Books by Frank W. Bosworth
In the late 1800s, cowboys, real cowboys of the ol' West, were a dieing breed, 'til there was only one left; he had to be shot.
"Well, shoot, damn you! My piles is killin' me, an' my coffee's cold! Take much longer...I don't care how dead your aim is...I'm gonna come over an' beat what li'l lead you got outta your pencil! Hear me? Go on, shoot!"
"Now that I found you, I'm in no rush. I've been looking for you a long, long, time."
"You ain't been lookin' for me."
"Sure I have."
"No. You just been lookin' to shoot a cowboy...any cowboy!"
"You're wrong there. I traveled far to find you. A new century...a new era beckons. You're the last of a dieing breed, Pecos. I see the old West written all over you. I'm going to make you a legend."
"This ain't got nothin' to do with me. I could be any saddle tramp 'tween here an' the Rio. This here's all 'bout you an' business. We both know it."
"And while I'm at it, I'm going to make your horse, that gnarly tree, this very spot, legendary, too."
"An' my name ain't Pecos!"
"Lester? You can't put a name like Lester on a cowboy's tombstone. Duke? Yes, I rather like that. I'm going with Duke."
"You prissy back East boys ain't good for much of nothin'...'cept makin' my nipples hard!"
"So, tell me, Duke---"
"Tell me something about yourself. I'm no good at shooting people I don't know...complete strangers. Tell me your story."
"You enjoy this, don'tcha?"
"Well, as a matter of fact---"
"Do it! C'mon! Ya got me where ya want me! Whattsa matter? You ain't got the goods, do you? Do you?"
"If you insist. I can live with it. Ready to be famous? Smile...Duke."
They say a man's life flashes afore his eyes, if he has a second to realize, before he dies. I'm amazed at what I'd forgot, waitin' for the flash to come.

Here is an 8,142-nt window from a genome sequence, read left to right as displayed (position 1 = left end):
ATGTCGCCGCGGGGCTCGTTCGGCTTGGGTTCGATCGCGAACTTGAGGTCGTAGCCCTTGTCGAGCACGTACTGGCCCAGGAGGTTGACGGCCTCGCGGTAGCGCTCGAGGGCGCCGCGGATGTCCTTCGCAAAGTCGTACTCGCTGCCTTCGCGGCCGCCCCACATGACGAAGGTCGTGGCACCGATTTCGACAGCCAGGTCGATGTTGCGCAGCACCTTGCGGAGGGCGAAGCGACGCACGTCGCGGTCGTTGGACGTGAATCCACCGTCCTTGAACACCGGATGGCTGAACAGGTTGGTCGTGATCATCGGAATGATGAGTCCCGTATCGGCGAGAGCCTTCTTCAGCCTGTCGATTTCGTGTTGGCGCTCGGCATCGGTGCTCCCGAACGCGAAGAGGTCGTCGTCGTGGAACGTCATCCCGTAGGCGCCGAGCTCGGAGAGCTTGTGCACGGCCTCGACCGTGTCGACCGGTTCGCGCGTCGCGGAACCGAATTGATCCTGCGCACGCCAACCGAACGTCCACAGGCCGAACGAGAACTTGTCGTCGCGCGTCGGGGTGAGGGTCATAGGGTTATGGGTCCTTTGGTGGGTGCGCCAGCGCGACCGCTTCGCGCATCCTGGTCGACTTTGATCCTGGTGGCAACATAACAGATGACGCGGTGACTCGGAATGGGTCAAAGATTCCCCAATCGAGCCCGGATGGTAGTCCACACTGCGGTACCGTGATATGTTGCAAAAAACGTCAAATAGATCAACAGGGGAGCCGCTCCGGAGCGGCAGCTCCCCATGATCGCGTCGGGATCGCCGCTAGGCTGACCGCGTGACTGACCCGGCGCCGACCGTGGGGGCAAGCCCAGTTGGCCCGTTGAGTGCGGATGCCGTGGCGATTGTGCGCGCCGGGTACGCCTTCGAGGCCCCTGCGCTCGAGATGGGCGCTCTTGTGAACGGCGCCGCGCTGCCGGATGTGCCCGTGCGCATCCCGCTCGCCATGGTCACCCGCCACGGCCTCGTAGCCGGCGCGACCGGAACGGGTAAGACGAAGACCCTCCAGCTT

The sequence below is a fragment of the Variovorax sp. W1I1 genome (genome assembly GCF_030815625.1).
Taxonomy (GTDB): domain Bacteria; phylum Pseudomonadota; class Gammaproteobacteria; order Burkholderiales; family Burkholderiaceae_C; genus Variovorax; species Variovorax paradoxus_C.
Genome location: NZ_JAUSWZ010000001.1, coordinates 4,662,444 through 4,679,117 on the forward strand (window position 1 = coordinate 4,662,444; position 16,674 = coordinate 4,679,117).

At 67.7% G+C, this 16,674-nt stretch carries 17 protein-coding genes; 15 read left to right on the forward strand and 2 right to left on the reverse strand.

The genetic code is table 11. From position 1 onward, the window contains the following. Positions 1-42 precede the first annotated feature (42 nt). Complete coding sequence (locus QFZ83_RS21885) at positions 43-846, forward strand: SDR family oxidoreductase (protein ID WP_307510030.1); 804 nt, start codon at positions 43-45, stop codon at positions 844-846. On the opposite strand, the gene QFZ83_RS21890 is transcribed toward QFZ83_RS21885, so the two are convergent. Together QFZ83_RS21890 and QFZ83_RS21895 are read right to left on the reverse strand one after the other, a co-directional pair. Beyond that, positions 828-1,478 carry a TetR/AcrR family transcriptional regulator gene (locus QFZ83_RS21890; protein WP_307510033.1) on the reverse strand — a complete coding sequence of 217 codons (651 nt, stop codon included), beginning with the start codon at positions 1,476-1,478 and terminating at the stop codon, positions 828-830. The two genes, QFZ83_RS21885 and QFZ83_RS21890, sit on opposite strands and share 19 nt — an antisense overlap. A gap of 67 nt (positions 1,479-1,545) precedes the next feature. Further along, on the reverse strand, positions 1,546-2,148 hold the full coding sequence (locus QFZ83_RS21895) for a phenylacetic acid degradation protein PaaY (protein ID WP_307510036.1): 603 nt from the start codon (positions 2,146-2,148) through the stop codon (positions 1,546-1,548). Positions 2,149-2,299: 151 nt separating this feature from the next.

I lost a wife early on. Well, I didn't lose her, I know where she went, where she is, what she's doin'...she's just doin' it somewhere else with somebody else. 'At's the way it goes sometimes.
I know what's good for me. Own only as much as your horse can carry, an' if ya take a wife...make sure she'll go back to him. Other than that, keep your socks dry, coffee beans drier. 'Bout it. Simple...simple philosophies.
I look the part, but I'm not much of a cowboy. One time I was drivin' five hunerd head, Wyoming to Texas; I drove 'em alright...drove 'em right over a ledge...a cliff! Poor bastids never saw it comin'. Clearly, I never did, too! Damndest sight you ever wanna see! Closest I ever came to see cows jumpin' over the moon! Did put on the biggest BBQ ever seen in those parts. Up 'til right this minute, 'at's about all I'm known for. Lester Ledger! 'Ey, there's worse things a man can be labeled.
Can't spin a rope. Ain't got the heart for brandin'. Swear I seen long faces 'n tears rollin' down the coupla times I tried. Well, they was horses...course they had long faces, but...ah, hell, y'all know what I mean. Too sad.